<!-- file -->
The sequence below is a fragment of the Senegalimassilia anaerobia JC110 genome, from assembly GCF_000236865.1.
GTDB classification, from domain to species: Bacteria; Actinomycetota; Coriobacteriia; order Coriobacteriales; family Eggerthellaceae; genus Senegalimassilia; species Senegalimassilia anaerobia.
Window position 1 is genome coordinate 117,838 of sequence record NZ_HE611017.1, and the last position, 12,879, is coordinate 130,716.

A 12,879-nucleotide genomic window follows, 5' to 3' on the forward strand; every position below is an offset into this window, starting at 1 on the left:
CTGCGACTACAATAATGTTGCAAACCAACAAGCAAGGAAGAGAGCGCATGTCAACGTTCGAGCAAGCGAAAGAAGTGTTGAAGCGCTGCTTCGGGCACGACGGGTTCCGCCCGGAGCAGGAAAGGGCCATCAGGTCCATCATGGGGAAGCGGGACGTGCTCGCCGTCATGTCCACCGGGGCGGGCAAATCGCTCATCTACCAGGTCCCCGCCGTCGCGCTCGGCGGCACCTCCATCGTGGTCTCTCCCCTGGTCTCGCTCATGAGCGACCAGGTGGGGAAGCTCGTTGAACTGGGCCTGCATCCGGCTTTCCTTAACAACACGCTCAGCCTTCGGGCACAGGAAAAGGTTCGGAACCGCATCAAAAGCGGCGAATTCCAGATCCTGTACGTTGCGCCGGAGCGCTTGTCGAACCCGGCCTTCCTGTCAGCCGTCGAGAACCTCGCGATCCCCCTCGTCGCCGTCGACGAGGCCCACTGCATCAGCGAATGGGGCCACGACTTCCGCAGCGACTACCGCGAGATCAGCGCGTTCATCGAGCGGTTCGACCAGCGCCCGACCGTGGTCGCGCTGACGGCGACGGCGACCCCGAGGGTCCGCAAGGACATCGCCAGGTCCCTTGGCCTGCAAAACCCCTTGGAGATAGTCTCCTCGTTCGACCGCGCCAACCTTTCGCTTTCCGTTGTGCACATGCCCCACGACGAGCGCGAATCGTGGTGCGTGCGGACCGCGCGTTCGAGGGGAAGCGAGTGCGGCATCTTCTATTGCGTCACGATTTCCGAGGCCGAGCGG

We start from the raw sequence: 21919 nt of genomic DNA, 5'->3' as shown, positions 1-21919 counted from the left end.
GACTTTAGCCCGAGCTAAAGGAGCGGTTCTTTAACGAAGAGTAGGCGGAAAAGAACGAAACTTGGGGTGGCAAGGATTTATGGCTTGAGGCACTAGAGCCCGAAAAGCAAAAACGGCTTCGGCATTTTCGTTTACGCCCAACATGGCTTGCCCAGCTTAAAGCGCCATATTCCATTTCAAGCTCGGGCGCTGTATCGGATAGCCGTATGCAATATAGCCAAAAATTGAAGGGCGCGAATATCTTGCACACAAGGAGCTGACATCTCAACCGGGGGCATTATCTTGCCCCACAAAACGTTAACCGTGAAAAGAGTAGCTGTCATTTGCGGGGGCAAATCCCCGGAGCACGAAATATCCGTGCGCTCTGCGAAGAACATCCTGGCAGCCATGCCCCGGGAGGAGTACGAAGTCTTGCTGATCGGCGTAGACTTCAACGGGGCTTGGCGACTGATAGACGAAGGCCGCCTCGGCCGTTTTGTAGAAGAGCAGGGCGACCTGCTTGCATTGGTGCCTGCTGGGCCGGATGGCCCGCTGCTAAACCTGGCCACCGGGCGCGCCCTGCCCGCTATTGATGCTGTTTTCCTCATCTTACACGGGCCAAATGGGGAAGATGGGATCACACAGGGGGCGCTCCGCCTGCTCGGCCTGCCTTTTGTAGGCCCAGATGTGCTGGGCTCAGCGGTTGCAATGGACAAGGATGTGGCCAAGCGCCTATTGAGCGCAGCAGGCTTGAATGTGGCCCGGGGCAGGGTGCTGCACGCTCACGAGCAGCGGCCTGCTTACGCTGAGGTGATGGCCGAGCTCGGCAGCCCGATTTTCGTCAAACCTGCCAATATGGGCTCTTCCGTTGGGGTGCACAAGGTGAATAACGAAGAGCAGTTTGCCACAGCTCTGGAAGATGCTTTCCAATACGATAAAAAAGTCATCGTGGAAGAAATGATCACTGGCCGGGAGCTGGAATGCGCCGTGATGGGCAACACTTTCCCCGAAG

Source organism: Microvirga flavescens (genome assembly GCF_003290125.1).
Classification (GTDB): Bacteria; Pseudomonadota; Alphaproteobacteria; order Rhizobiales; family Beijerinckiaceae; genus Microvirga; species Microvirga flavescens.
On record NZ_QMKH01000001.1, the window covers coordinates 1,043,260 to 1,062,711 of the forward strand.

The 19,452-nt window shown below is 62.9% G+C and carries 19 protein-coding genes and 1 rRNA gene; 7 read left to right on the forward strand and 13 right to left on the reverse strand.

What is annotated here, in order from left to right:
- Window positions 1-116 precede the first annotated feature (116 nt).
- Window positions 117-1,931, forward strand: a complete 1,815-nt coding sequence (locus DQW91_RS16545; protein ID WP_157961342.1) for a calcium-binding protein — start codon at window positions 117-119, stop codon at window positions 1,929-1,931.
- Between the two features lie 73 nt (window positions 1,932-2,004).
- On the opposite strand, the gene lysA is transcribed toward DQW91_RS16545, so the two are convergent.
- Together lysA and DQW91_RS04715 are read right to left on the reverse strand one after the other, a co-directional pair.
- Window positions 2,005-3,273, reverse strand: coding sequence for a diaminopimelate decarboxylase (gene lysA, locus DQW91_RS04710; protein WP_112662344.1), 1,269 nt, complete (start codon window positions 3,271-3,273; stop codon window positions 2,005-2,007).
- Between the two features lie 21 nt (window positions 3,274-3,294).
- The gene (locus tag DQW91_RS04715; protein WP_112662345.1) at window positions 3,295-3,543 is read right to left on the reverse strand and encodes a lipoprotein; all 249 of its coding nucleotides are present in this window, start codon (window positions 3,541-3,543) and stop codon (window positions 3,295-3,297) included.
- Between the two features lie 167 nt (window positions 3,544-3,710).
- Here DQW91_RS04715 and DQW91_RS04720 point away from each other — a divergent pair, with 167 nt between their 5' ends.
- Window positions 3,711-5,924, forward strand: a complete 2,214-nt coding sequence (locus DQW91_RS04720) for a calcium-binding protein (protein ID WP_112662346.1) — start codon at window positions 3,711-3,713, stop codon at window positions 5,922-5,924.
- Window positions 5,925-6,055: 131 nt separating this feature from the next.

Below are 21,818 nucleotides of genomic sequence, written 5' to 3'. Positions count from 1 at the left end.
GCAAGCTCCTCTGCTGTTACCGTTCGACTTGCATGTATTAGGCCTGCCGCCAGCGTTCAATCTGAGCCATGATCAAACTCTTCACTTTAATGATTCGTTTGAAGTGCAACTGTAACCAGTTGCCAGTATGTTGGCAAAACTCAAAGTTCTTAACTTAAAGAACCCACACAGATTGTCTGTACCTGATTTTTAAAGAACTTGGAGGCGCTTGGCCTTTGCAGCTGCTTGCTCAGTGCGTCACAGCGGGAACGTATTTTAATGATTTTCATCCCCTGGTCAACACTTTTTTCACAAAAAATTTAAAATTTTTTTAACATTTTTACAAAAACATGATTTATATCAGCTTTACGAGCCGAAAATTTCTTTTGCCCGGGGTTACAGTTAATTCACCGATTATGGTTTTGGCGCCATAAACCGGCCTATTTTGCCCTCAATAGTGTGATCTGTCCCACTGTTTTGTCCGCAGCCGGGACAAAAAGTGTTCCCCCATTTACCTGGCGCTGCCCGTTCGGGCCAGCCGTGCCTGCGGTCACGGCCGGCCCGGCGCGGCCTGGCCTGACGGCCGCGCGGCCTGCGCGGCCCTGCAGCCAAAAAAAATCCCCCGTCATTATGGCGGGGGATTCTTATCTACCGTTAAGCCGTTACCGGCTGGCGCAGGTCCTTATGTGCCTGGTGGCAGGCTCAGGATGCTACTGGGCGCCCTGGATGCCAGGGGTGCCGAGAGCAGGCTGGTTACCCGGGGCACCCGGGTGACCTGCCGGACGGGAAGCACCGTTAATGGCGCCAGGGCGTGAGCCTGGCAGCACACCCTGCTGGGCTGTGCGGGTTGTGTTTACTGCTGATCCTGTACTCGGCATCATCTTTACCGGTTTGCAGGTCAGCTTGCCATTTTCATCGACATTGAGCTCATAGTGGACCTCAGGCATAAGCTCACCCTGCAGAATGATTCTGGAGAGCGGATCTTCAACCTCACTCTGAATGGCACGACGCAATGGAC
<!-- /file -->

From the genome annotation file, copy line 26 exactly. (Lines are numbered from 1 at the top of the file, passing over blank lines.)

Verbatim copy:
GCAAGCTCCTCTGCTGTTACCGTTCGACTTGCATGTATTAGGCCTGCCGCCAGCGTTCAATCTGAGCCATGATCAAACTCTTCACTTTAATGATTCGTTTGAAGTGCAACTGTAACCAGTTGCCAGTATGTTGGCAAAACTCAAAGTTCTTAACTTAAAGAACCCACACAGATTGTCTGTACCTGATTTTTAAAGAACTTGGAGGCGCTTGGCCTTTGCAGCTGCTTGCTCAGTGCGTCACAGCGGGAACGTATTTTAATGATTTTCATCCCCTGGTCAACACTTTTTTCACAAAAAATTTAAAATTTTTTTAACATTTTTACAAAAACATGATTTATATCAGCTTTACGAGCCGAAAATTTCTTTTGCCCGGGGTTACAGTTAATTCACCGATTATGGTTTTGGCGCCATAAACCGGCCTATTTTGCCCTCAATAGTGTGATCTGTCCCACTGTTTTGTCCGCAGCCGGGACAAAAAGTGTTCCCCCATTTACCTGGCGCTGCCCGTTCGGGCCAGCCGTGCCTGCGGTCACGGCCGGCCCGGCGCGGCCTGGCCTGACGGCCGCGCGGCCTGCGCGGCCCTGCAGCCAAAAAAAATCCCCCGTCATTATGGCGGGGGATTCTTATCTACCGTTAAGCCGTTACCGGCTGGCGCAGGTCCTTATGTGCCTGGTGGCAGGCTCAGGATGCTACTGGGCGCCCTGGATGCCAGGGGTGCCGAGAGCAGGCTGGTTACCCGGGGCACCCGGGTGACCTGCCGGACGGGAAGCACCGTTAATGGCGCCAGGGCGTGAGCCTGGCAGCACACCCTGCTGGGCTGTGCGGGTTGTGTTTACTGCTGATCCTGTACTCGGCATCATCTTTACCGGTTTGCAGGTCAGCTTGCCATTTTCATCGACATTGAGCTCATAGTGGACCTCAGGCATAAGCTCACCCTGCAGAATGATTCTGGAGAGCGGATCTTCAACCTCACTCTGAATGGCACGACGCAATGGAC